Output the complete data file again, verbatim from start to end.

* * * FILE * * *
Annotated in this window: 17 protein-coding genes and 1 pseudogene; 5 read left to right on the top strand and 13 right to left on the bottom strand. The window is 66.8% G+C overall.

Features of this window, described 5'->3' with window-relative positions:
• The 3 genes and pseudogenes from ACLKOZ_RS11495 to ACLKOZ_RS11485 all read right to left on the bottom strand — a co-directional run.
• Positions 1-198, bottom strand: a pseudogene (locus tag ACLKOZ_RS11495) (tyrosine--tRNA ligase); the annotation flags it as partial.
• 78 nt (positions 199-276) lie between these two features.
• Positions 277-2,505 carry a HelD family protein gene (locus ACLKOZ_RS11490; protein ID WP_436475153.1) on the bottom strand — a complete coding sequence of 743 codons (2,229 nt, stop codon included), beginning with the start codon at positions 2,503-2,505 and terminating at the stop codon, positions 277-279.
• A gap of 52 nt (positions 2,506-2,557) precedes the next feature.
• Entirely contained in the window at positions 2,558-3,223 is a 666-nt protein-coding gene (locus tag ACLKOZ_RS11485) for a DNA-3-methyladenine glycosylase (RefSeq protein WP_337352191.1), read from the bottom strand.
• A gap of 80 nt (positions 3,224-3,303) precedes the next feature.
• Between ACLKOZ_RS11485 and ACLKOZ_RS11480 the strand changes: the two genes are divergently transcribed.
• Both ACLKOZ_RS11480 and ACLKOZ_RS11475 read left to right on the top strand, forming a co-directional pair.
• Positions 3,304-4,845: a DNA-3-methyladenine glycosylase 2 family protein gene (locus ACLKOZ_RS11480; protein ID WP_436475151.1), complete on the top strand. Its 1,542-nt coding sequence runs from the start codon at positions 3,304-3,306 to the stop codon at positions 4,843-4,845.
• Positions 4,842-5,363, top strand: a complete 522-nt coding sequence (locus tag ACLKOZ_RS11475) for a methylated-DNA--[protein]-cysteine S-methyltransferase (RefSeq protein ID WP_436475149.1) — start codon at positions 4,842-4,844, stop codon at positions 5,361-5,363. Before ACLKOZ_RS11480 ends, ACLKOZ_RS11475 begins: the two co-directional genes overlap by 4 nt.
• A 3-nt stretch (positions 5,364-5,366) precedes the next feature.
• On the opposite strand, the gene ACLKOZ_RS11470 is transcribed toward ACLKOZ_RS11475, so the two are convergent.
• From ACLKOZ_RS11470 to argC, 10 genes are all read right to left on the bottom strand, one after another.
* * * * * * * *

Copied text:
Annotated in this window: 17 protein-coding genes and 1 pseudogene; 5 read left to right on the top strand and 13 right to left on the bottom strand. The window is 66.8% G+C overall.

Features of this window, described 5'->3' with window-relative positions:
• The 3 genes and pseudogenes from ACLKOZ_RS11495 to ACLKOZ_RS11485 all read right to left on the bottom strand — a co-directional run.
• Positions 1-198, bottom strand: a pseudogene (locus tag ACLKOZ_RS11495) (tyrosine--tRNA ligase); the annotation flags it as partial.
• 78 nt (positions 199-276) lie between these two features.
• Positions 277-2,505 carry a HelD family protein gene (locus ACLKOZ_RS11490; protein ID WP_436475153.1) on the bottom strand — a complete coding sequence of 743 codons (2,229 nt, stop codon included), beginning with the start codon at positions 2,503-2,505 and terminating at the stop codon, positions 277-279.
• A gap of 52 nt (positions 2,506-2,557) precedes the next feature.
• Entirely contained in the window at positions 2,558-3,223 is a 666-nt protein-coding gene (locus tag ACLKOZ_RS11485) for a DNA-3-methyladenine glycosylase (RefSeq protein WP_337352191.1), read from the bottom strand.
• A gap of 80 nt (positions 3,224-3,303) precedes the next feature.
• Between ACLKOZ_RS11485 and ACLKOZ_RS11480 the strand changes: the two genes are divergently transcribed.
• Both ACLKOZ_RS11480 and ACLKOZ_RS11475 read left to right on the top strand, forming a co-directional pair.
• Positions 3,304-4,845: a DNA-3-methyladenine glycosylase 2 family protein gene (locus ACLKOZ_RS11480; protein ID WP_436475151.1), complete on the top strand. Its 1,542-nt coding sequence runs from the start codon at positions 3,304-3,306 to the stop codon at positions 4,843-4,845.
• Positions 4,842-5,363, top strand: a complete 522-nt coding sequence (locus tag ACLKOZ_RS11475) for a methylated-DNA--[protein]-cysteine S-methyltransferase (RefSeq protein ID WP_436475149.1) — start codon at positions 4,842-4,844, stop codon at positions 5,361-5,363. Before ACLKOZ_RS11480 ends, ACLKOZ_RS11475 begins: the two co-directional genes overlap by 4 nt.
• A 3-nt stretch (positions 5,364-5,366) precedes the next feature.
• On the opposite strand, the gene ACLKOZ_RS11470 is transcribed toward ACLKOZ_RS11475, so the two are convergent.
• From ACLKOZ_RS11470 to argC, 10 genes are all read right to left on the bottom strand, one after another.